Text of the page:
Moussaoui Deprived of Constitutional Rights, Attorneys Say
Saturday, February 16, 2008
Zacarias Moussaoui's guilty plea and life prison term for conspiring in the Sept. 11, 2001, terrorist attacks should be overturned because his case was riddled with errors that deprived him of his constitutional rights, his attorneys said in court papers unsealed yesterday.
In their opening brief before the U.S. Court of Appeals for the 4th Circuit, the attorneys said Moussaoui could not choose his own counsel at trial or learn much of the evidence against him because it was secret.
"Moussaoui faced the choice between pleading guilty and facing a fundamentally unfair trial in a death-penalty case. This was an unconstitutional choice, and his plea was involuntary as a result,'' the attorneys, Justin S. Antonipillai and Barbara L. Hartung, wrote in the redacted, 207-page document. The document asks the 4th Circuit to void Moussaoui's guilty plea and order a new trial or, if the plea stands, to send the case back to a federal judge in Alexandria for re-sentencing.
"Are federal courts willing to compromise or eliminate constitutional protections if the indictment arises in the context of a terrorism case?'' the appeal asks.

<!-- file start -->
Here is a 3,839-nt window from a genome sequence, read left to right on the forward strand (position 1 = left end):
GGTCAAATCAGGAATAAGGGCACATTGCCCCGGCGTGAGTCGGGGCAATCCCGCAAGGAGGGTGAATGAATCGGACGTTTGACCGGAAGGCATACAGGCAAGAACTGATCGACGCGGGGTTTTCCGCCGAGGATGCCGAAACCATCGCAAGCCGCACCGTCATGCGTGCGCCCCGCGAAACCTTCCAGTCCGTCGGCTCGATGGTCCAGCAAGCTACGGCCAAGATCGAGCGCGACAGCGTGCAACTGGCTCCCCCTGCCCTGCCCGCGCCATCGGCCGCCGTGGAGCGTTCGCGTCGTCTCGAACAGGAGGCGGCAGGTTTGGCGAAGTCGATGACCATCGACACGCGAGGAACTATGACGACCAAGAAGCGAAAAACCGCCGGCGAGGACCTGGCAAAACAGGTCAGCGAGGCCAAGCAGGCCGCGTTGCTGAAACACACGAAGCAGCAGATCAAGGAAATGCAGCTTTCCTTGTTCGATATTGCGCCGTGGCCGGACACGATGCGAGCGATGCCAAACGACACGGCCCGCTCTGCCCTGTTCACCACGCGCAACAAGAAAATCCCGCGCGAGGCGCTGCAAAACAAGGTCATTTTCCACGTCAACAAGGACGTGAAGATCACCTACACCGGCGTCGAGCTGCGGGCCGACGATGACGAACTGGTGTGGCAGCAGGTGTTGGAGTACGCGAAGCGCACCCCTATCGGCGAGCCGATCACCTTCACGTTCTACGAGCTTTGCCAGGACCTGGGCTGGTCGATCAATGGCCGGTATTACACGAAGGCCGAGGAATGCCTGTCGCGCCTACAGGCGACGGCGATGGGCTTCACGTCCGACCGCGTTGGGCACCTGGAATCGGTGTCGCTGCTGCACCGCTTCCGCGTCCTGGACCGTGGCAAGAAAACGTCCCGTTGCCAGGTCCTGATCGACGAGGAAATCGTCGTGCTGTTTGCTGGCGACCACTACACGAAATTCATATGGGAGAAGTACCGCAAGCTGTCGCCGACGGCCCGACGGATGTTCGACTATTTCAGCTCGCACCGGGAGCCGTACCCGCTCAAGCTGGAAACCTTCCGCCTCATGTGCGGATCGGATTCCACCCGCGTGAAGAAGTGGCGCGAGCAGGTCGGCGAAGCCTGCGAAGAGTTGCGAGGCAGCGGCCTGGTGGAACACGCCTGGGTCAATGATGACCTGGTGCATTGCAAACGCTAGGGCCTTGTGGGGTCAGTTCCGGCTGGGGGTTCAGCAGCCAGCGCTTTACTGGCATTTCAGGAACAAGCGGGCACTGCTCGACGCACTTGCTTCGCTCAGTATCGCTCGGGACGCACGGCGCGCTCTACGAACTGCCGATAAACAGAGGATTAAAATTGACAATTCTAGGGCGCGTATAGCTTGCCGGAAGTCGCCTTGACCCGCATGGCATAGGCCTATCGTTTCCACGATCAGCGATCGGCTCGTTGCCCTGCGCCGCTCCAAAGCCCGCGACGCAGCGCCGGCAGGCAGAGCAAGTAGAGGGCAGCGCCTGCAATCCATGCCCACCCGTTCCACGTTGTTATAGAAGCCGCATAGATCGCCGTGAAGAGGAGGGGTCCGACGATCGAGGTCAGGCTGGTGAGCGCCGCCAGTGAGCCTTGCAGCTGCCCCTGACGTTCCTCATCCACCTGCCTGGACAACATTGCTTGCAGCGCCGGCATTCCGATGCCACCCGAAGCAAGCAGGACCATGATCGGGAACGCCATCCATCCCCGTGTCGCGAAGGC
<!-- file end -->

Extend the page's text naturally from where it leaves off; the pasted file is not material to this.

Federal prosecutors in Alexandria yesterday declined to comment. Their reply brief has not been filed.
Moussaoui pleaded guilty in 2005 to taking part in a broad al-Qaeda conspiracy to crash planes into U.S. buildings that led to the Sept. 11 attacks. He is the only person convicted in the United States in connection with the attacks on the World Trade Center and Pentagon.
After a two-month sentencing trial that included harrowing testimony from 9/11 family members and Moussaoui's declaration that he was supposed to fly a fifth hijacked plane into the White House on Sept. 11, a federal jury found that Moussaoui should be sentenced to life in prison rather than death. He is now serving that term.
In their brief, the attorneys acknowledged that Moussaoui, who was arrested more than three weeks before Sept. 11, after his behavior aroused suspicion at a Minnesota flight school, is an admitted member of al-Qaeda and became "one of the most reviled people in America.''